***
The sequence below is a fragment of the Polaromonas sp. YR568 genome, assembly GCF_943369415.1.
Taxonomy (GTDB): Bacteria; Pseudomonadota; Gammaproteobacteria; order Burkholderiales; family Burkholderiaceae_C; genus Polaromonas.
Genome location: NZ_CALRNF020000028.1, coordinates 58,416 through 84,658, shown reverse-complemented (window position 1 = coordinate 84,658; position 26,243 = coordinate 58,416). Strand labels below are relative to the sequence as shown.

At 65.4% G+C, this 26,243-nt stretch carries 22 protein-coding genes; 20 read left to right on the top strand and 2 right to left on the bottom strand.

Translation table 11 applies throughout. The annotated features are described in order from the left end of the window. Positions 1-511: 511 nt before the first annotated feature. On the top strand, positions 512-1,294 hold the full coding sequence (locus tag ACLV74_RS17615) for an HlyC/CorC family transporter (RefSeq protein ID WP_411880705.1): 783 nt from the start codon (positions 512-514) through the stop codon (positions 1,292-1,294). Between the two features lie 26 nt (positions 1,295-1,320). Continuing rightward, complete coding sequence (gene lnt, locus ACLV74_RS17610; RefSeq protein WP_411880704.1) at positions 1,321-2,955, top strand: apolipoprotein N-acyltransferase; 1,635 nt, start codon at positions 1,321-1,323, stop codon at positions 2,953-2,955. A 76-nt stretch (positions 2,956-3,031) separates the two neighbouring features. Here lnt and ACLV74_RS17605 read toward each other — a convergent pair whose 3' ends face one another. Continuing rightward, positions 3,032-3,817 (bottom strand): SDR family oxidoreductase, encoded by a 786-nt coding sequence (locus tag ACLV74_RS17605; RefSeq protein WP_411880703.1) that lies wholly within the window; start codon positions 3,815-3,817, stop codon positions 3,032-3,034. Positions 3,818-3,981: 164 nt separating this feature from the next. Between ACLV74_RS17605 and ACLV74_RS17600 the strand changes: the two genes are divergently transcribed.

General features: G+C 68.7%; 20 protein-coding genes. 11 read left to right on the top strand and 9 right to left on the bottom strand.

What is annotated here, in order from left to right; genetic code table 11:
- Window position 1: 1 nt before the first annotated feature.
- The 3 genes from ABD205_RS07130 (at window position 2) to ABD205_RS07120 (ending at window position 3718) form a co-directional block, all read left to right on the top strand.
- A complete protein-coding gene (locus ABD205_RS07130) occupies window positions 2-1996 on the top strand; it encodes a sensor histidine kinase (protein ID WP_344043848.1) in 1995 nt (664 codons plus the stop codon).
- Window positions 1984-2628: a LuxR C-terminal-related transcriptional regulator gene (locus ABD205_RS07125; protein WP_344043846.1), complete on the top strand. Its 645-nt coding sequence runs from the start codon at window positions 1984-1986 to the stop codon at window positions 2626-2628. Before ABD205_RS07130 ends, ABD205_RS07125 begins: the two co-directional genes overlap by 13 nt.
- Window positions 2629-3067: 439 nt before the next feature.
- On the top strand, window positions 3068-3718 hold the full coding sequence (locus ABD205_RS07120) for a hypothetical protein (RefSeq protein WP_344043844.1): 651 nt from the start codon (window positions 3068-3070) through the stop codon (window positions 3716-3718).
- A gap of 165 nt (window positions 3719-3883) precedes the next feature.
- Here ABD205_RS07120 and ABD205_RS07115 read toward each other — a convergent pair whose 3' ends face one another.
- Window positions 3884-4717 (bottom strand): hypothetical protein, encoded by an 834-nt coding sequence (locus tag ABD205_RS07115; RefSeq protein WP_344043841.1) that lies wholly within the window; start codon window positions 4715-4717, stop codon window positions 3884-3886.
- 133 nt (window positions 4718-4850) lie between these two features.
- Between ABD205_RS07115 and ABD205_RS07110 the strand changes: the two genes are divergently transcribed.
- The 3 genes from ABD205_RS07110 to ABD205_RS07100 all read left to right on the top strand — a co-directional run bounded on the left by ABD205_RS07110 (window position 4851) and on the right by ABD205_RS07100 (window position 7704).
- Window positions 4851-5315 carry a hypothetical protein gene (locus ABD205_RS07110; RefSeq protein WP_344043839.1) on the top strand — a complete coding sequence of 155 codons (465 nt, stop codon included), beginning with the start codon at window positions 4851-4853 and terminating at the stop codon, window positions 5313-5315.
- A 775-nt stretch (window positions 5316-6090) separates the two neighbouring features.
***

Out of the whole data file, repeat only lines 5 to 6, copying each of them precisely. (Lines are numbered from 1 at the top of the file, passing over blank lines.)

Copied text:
Translation table 11 applies throughout. The annotated features are described in order from the left end of the window. Positions 1-511: 511 nt before the first annotated feature. On the top strand, positions 512-1,294 hold the full coding sequence (locus tag ACLV74_RS17615) for an HlyC/CorC family transporter (RefSeq protein ID WP_411880705.1): 783 nt from the start codon (positions 512-514) through the stop codon (positions 1,292-1,294). Between the two features lie 26 nt (positions 1,295-1,320). Continuing rightward, complete coding sequence (gene lnt, locus ACLV74_RS17610; RefSeq protein WP_411880704.1) at positions 1,321-2,955, top strand: apolipoprotein N-acyltransferase; 1,635 nt, start codon at positions 1,321-1,323, stop codon at positions 2,953-2,955. A 76-nt stretch (positions 2,956-3,031) separates the two neighbouring features. Here lnt and ACLV74_RS17605 read toward each other — a convergent pair whose 3' ends face one another. Continuing rightward, positions 3,032-3,817 (bottom strand): SDR family oxidoreductase, encoded by a 786-nt coding sequence (locus tag ACLV74_RS17605; RefSeq protein WP_411880703.1) that lies wholly within the window; start codon positions 3,815-3,817, stop codon positions 3,032-3,034. Positions 3,818-3,981: 164 nt separating this feature from the next. Between ACLV74_RS17605 and ACLV74_RS17600 the strand changes: the two genes are divergently transcribed.

General features: G+C 68.7%; 20 protein-coding genes. 11 read left to right on the top strand and 9 right to left on the bottom strand.